A KADDISH FOR DWIGHT – by David Nekrutman – CJCUC

A much appreciated article by friend and colleague David Nekrutman, Executive Director of CJCUC, printed in the Jerusalem Post Christian Edition, to which Dwight regularly had contributed articles over the years.



A Kaddish for Dwight

On February 5th, 2011, the world lost a true biblical giant and one of the premier leaders in Jewish-Christian relations, Dr. Dwight A. Pryor. I owe much to Dwight for he has helped me in my sacred calling in Jewish-Christian relations for the last ten years. His writings, sermons and messages have given me a deeper understanding on a growing movement within Christianity, those wishing to learn more about the Hebraic foundations of the Bible.

During his last year on earth I had the distinct honor to develop a personal fellowship with him when he joined The Center for Jewish-Christian Understanding & Cooperation’s Jewish-Evangelical Colloquium.  I will sorely miss him and look forward to the day when we will meet each other in the World to Come.

In Judaism, when someone passes away, the rabbinic custom is to say a prayer known as Kaddish. However, if one would examine the prayer in its entirety, there is no mention of death. Why create a custom of saying a prayer without relating it to mourning?

Kaddish in English:

Glorified and sanctified be God’s great name throughout the world which He has created according to His will.
May He establish His kingdom in your lifetime and during your days, and within the life of the entire House of Israel, speedily and soon; and say, Amen.
May His great name be blessed forever and to all eternity. Blessed and praised, glorified and exalted, extolled and honored, adored and lauded be the name of the Holy One, blessed be He, beyond all the blessings and hymns, praises and consolations that are ever spoken in the world; and say, Amen.
May there be abundant peace from heaven, and life, for us and for all Israel; and say, Amen.
He who creates peace in His celestial heights, may He create peace for us and for all Israel; and say, Amen.

The Kaddish is the doxology of our hope that God’s great name will be sanctified in the whole world. The central phrase of Kaddish is “May His great Name be praised forever and ever and ever.” The biblical verses that come closest to this Aramaic line are Deuteronomy 32:3, Psalms 113:2 & Daniel 2:20. The Talmud says the custom of reciting “may His great name…” was after the teachers preached God’s word in public every Shabbat. The Kaddish affirms that life begins and ends with God and all of it is a gift as the book of Job says (1:21),”The Lord gave, and the Lord hath taken away; blessed be the name of the Lord.”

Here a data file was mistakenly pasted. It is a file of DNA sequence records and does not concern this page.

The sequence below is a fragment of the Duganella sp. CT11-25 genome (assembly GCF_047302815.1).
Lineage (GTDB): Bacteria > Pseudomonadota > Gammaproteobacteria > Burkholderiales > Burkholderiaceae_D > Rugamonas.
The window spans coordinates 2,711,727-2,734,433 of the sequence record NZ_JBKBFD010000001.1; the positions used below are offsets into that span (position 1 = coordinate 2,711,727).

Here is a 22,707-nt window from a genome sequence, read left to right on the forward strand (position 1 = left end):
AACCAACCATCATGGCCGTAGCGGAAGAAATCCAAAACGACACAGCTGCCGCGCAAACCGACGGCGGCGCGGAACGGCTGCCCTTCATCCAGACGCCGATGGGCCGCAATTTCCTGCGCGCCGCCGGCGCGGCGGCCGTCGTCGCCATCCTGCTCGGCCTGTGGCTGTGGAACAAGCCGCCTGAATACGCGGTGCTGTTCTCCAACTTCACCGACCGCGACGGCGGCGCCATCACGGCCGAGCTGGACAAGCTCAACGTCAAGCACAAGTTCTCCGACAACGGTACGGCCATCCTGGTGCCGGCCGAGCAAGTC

There are certain deaths that it is hard to reconcile with God such as the sudden death of a loved one or the passing of a child. Reciting the mourner’s Kaddish allows us the time to make some kind of peace with the judgment of God even if we don’t fully understand it. The Talmud records Elijah the prophet telling Rabbi Yose that when the Jewish people enter synagogues and study halls and proclaim, “May His great name…,” God nods His head and says, “How fortunate is the King Whom they praise in His house like that!  Woe to the Father Who exiled His children, and woe to the children who have been exiled from their Father’s table!”

Notice that when God mentions exile He is known as father and not king. It is only when the Jewish commonwealth is established again in its entirety that God will once again be known as King. Once recited only after learning God’s word, Kaddish since has been integrated into daily Jewish life. It is a yearning of the world-accepting God, and our messianic hope, that His kingdom and peace will eventually reign.

Dwight understood that 1948 marked a significant moment in sacred history and a Christian could no longer hold the view of Replacement Theology. God’s covenantal promises are eternal and for one to truly understand the Bible a Hebraic foundation is essential. I declare May His great name be blessed forever and to all eternity for having created a Dwight in my lifetime and paving the way for Jews and Christians to talk to one another instead of at each other.

May we all say a Kaddish for Dwight! Amen!

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